Trump’s swift mortgage move angers real estate industry
January 24, 2017
Updated: January 24, 2017 7:00am
Donald Trump may have made his fortune in real estate, but one of his administration’s first moves has upset the state and national Realtors associations.
Shortly after the inauguration on Friday, the U.S. Department of Housing and Urban Development “suspended indefinitely” a planned cut in the annual mortgage insurance premium on home loans insured by the Federal Housing Administration.
What’s not clear is whether the Trump team is signaling that it wants less government involvement in housing and mortgage markets or whether it was simply reacting to a move the Obama administration made on its way out the door.
The Obama administration announced the cut Jan. 9, and it was supposed to take effect this Friday. It would have reduced the annual insurance premium on most new FHA mortgages to 0.6 percent from the current 0.85 percent. That quarter-point cut would have saved someone with a $500,000 mortgage $1,250 per year.
Realtor groups immediately urged Trump to review its decision and reinstate the cut. “According to our estimates, roughly 750,000 to 850,000 home buyers will face higher costs and 30,000 to 40,000 new home buyers will be left on the sidelines in 2017 without the cut,” National Association of Realtors President William E. Brown said in a statement.
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“Home buyers in California, who would have saved an average of $860 a year, will be negatively impacted more than any other state by the decision to not reduce the FHA premium,” California of Realtors Association President Geoff McIntosh said in a statement.
On the other hand, Ed Pinto, a resident fellow with the American Enterprise Institute, said that halting the premium cut “is actually good news for first-time buyers.” His research shows that when you cut the mortgage insurance premium in a seller’s market where there’s very little inventory, like we have in most parts of the country, it increases demand for FHA loans and increases home prices, making homes less affordable for FHA borrowers.
FHA loans are popular with first-time home buyers because they require lower down payments (as little as 3.5 percent) and lower credit scores (generally down to 580) than Fannie Mae and Freddie Mac. Fannie and Freddie require mortgage insurance on loans with less than 20 percent down, but it comes from private-sector companies.
The FHA accounted for 12.1 percent of loans in the San Francisco metro area in the 12 months ending in September. That compares with 24.4 percent in California and 22.3 percent nationwide, according to the AEI/First American National Housing Market Index.
FHA loans are somewhat less popular here because the maximum loan amount this year on a one-unit home is $636,150 in all Bay Area counties except Solano, where it’s $431,250, and Sonoma, where it’s $595,700. In November, the median home price across the nine-county region was $695,000 according to CoreLogic.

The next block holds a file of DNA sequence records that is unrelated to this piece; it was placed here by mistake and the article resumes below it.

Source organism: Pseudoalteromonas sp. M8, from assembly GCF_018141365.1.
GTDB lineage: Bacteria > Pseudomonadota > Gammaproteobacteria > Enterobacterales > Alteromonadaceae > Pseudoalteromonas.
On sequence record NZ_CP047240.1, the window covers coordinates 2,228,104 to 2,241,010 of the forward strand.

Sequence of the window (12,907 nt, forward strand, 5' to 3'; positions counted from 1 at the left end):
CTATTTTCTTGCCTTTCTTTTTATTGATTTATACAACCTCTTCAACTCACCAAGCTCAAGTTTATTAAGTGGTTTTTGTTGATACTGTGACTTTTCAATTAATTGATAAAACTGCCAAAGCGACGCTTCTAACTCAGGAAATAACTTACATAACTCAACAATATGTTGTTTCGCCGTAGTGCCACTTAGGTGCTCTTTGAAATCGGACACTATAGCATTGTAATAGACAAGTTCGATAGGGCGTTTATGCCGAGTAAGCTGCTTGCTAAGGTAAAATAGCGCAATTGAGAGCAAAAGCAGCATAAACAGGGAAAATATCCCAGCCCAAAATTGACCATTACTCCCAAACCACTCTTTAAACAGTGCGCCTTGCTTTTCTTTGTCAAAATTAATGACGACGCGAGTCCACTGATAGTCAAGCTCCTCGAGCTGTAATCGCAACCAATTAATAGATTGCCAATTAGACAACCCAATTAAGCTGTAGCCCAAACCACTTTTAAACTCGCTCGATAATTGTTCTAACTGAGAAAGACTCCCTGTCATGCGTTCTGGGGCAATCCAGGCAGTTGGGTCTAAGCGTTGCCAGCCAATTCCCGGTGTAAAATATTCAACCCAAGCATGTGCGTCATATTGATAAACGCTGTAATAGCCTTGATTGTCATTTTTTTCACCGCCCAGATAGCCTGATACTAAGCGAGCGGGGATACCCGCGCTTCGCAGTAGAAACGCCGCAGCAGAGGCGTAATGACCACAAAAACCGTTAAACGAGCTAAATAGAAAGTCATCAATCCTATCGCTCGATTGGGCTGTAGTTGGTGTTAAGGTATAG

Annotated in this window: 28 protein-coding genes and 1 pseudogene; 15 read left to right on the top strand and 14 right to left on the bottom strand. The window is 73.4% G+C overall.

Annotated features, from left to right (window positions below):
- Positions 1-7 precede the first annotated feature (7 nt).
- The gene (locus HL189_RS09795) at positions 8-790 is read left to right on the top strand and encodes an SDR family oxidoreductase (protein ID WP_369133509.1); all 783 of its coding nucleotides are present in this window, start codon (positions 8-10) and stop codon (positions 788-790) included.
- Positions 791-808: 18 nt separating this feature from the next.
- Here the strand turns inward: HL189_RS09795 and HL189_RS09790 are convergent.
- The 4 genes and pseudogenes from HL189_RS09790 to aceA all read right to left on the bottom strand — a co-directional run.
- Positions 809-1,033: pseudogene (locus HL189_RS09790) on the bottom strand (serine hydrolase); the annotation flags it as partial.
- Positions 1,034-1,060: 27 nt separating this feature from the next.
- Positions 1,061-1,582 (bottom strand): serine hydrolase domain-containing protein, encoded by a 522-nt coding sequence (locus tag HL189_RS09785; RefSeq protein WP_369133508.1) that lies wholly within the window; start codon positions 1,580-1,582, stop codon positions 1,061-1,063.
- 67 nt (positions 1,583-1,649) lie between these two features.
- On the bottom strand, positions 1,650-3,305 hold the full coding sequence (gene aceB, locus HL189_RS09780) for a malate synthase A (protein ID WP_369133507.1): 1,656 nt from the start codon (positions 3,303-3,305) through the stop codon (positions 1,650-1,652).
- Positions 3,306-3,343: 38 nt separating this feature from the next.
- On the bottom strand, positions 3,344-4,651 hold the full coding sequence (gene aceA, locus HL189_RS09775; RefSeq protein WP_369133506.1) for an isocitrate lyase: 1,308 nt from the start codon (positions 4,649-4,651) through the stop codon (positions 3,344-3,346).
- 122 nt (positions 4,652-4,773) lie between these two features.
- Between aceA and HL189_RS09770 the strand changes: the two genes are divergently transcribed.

The FHA charges borrowers a one-time mortgage insurance premium, which can be rolled into the loan, and an annual premium that is added to the monthly payment. These premiums go into the FHA’s Mutual Mortgage Insurance Fund, which absorbs losses on FHA loans.
Before the housing crisis, the annual premium on FHA loans with less than 5 percent down was 0.55 percent, but steep losses forced the FHA to raise this premium as high as 1.35 percent in April 2013. Since then, the fund has improved and the premium was cut.
In November, HUD announced that the fund had a capital ratio of 2.32 percent, marking the second consecutive year it had met its “statutory requirement to maintain at least a 2 percent capital ratio.”
“In fairness to the Trump administration, had the Obama administration felt (a premium cut) was appropriate, they should have done it back in November,” said Guy Cecala, publisher of trade publication Inside Mortgage Finance. He added, however, that the Obama administration could have been responding to the half-point jump in mortgage rates that took place after Trump won the election.
Edward Mills, an analyst with FBR Co., said the move last week “was less about sending a message and more about meeting disclosure timelines required under federal mortgage regulations.” These rules generally require final loan documents to be sent out seven days before closing. “If they had waited until Monday (to suspend the premium cut), loans set to close between the 27th and 30th probably would not be able to close. You would have had to re-disclose,” he said.
Mills said we won’t really know where Trump will stand on real estate “until we see who he chooses as FHA director.”
He said that two potential nominees, Mark Calabria (a director at the libertarian Cato Institute) and House Financial Services Commission staffer Clinton Jones, come from the Republican Party’s conservative wing and would likely back limited federal support for housing. Two other potential nominees, Shawn Krause (a top executive with Quicken Loans) and Edward Brady (an Illinois home builder) come from the mortgage/home building world “and would likely push to expand the FHA’s role in the market,” he said.
Kathleen Pender is a San Francisco Chronicle columnist. Email: firstname.lastname@example.org Twitter: @kathpender